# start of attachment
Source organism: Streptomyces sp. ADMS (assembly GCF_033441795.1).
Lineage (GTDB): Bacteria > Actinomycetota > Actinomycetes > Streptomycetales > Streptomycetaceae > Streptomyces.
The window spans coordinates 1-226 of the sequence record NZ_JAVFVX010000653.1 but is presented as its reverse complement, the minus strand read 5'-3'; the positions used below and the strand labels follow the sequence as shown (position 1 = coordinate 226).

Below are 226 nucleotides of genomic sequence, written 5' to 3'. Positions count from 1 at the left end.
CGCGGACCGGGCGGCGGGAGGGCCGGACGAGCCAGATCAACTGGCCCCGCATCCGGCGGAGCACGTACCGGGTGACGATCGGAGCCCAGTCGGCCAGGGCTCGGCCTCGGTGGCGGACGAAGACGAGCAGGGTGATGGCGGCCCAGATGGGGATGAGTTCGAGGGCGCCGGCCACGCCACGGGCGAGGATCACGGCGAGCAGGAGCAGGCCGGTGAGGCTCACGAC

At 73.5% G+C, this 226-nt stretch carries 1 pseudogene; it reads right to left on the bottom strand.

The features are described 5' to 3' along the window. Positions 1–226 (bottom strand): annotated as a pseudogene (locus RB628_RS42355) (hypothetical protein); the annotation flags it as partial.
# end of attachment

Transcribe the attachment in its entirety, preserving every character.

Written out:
Source organism: Streptomyces sp. ADMS (assembly GCF_033441795.1).
Lineage (GTDB): Bacteria > Actinomycetota > Actinomycetes > Streptomycetales > Streptomycetaceae > Streptomyces.
The window spans coordinates 1-226 of the sequence record NZ_JAVFVX010000653.1 but is presented as its reverse complement, the minus strand read 5'-3'; the positions used below and the strand labels follow the sequence as shown (position 1 = coordinate 226).

Below are 226 nucleotides of genomic sequence, written 5' to 3'. Positions count from 1 at the left end.
CGCGGACCGGGCGGCGGGAGGGCCGGACGAGCCAGATCAACTGGCCCCGCATCCGGCGGAGCACGTACCGGGTGACGATCGGAGCCCAGTCGGCCAGGGCTCGGCCTCGGTGGCGGACGAAGACGAGCAGGGTGATGGCGGCCCAGATGGGGATGAGTTCGAGGGCGCCGGCCACGCCACGGGCGAGGATCACGGCGAGCAGGAGCAGGCCGGTGAGGCTCACGAC

At 73.5% G+C, this 226-nt stretch carries 1 pseudogene; it reads right to left on the bottom strand.

The features are described 5' to 3' along the window. Positions 1–226 (bottom strand): annotated as a pseudogene (locus RB628_RS42355) (hypothetical protein); the annotation flags it as partial.